States have taken a more cautious approach to the deployment of police body cameras over the past year, with many establishing pilot groups rather than rushing in with new legislation—and others adopting strict rules governing public access to video footage.
The shifting policy landscape in 2016 was tracked by the Urban Institute as part of its ongoing study of how legislatures are setting frameworks for police use of bodyworn cameras in the wake of controversial police shootings of unarmed civilians and other allegations of police misconduct.
“The state policies governing police body camera use are changing as rapidly as cameras are being deployed,” reported Nancy G. La Vigne and Margaret Ulle of the Urban Institute in an analysis released yesterday.
Eighteen states passed new body camera laws during 2016, but growing recognition that the “issues around body camera use are more complex than they expected” has led many to engage pilot programs or study groups that can help set standards for officer training and other aspects related to the new technology.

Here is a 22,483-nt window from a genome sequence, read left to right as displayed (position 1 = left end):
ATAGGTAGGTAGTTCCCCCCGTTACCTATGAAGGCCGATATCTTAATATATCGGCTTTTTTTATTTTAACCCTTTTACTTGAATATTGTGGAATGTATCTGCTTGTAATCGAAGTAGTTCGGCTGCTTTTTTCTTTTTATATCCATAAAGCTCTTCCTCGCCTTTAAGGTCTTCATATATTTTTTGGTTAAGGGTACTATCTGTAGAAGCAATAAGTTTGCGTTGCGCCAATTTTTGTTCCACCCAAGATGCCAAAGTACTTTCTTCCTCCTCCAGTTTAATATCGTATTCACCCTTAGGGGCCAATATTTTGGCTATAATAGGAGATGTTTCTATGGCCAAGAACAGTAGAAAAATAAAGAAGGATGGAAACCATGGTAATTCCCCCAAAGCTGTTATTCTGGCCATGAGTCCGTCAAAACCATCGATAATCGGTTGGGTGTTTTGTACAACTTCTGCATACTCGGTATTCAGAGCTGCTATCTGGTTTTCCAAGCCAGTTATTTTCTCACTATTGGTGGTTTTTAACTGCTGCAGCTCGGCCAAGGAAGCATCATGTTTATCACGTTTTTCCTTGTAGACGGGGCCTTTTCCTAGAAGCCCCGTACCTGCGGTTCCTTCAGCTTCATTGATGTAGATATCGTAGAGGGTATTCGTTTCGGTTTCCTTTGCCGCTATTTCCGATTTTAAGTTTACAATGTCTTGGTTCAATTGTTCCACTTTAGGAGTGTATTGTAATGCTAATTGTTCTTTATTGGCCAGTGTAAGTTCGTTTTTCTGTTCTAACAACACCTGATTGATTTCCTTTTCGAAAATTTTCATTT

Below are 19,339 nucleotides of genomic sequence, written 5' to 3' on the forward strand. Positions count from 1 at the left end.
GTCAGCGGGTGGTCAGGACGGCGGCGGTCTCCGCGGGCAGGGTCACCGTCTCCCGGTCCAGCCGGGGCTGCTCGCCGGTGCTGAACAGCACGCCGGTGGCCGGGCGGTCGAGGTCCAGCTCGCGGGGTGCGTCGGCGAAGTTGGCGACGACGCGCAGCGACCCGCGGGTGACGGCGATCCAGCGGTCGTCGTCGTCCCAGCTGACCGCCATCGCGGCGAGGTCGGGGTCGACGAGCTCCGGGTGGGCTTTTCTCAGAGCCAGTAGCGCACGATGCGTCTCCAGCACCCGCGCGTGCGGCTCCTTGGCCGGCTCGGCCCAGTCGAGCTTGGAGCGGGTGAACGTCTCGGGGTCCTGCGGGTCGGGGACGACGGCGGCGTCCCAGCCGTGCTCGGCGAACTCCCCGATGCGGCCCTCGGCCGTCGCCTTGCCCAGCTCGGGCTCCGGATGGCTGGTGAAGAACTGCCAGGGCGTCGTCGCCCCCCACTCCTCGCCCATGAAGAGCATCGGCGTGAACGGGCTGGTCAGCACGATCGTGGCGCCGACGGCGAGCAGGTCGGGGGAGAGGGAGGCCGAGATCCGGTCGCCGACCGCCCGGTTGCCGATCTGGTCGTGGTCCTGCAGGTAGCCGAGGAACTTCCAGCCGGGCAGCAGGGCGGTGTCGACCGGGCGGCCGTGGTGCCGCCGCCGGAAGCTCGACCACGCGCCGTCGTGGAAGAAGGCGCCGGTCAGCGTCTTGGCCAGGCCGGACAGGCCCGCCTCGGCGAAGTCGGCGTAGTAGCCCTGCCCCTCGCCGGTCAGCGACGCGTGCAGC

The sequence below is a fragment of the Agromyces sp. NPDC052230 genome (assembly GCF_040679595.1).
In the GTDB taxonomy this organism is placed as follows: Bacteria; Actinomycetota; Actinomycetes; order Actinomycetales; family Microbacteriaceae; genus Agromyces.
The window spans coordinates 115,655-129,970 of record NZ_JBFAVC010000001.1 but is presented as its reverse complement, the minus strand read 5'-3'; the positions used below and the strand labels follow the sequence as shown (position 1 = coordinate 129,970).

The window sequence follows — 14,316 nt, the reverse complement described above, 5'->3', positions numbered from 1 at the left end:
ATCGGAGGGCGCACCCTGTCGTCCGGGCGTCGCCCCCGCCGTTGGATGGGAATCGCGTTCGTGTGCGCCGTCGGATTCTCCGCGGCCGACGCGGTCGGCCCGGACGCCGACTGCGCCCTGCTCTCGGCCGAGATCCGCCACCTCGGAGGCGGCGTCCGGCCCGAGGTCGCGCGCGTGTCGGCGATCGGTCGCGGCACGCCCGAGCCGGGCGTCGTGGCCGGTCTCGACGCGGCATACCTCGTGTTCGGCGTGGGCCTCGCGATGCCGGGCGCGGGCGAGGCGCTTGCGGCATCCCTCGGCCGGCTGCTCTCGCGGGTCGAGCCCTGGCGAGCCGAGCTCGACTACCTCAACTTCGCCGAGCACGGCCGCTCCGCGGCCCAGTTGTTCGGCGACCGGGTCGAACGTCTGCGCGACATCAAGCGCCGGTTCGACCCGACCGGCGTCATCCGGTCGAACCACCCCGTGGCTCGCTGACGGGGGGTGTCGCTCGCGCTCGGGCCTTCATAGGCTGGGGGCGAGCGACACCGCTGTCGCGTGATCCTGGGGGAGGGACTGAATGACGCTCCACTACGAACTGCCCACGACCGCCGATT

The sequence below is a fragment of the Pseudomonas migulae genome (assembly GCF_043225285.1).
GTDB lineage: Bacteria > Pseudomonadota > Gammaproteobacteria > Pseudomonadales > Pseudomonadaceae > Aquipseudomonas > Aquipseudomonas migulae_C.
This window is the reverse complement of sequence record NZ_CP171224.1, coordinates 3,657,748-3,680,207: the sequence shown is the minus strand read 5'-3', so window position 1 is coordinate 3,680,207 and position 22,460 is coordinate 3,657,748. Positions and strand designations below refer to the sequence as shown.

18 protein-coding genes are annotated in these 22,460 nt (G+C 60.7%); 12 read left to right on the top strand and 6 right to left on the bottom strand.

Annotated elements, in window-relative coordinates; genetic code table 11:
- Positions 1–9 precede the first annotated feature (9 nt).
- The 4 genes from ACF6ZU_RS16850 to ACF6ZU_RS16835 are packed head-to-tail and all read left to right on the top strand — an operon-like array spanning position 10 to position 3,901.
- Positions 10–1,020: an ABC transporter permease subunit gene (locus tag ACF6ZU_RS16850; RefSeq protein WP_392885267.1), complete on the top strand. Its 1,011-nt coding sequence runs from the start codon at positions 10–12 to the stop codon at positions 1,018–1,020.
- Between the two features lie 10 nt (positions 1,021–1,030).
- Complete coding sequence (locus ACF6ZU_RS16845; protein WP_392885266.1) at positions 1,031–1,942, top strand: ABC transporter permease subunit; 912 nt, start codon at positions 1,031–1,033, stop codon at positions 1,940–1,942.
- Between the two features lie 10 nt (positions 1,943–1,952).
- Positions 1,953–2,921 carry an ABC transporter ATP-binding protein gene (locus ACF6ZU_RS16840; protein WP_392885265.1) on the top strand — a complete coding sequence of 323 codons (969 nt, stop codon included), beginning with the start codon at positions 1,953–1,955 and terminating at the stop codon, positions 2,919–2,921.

For example recent legislation in some states strictly regulates when police should turn the cameras off. In the District of Columbia, officers are not allowed to record at a school if they are engaged in “noncritical contact.”
Connecticut prohibits officers from recording in a hospital, mental health or other medical facility unless they are engaged in recording a crime suspect.
The caution comes as many police departments realize that there are hidden costs—including some that are reinforced by new legislation. In Indiana, for instance, agencies are now required to retain body-camera footage for at least 190 days.
“After estimating that this would cost as much as $100,000 annually, the Clarksville, Indiana police department suspended its body camera program,” said the report.
Read the interactive feature here.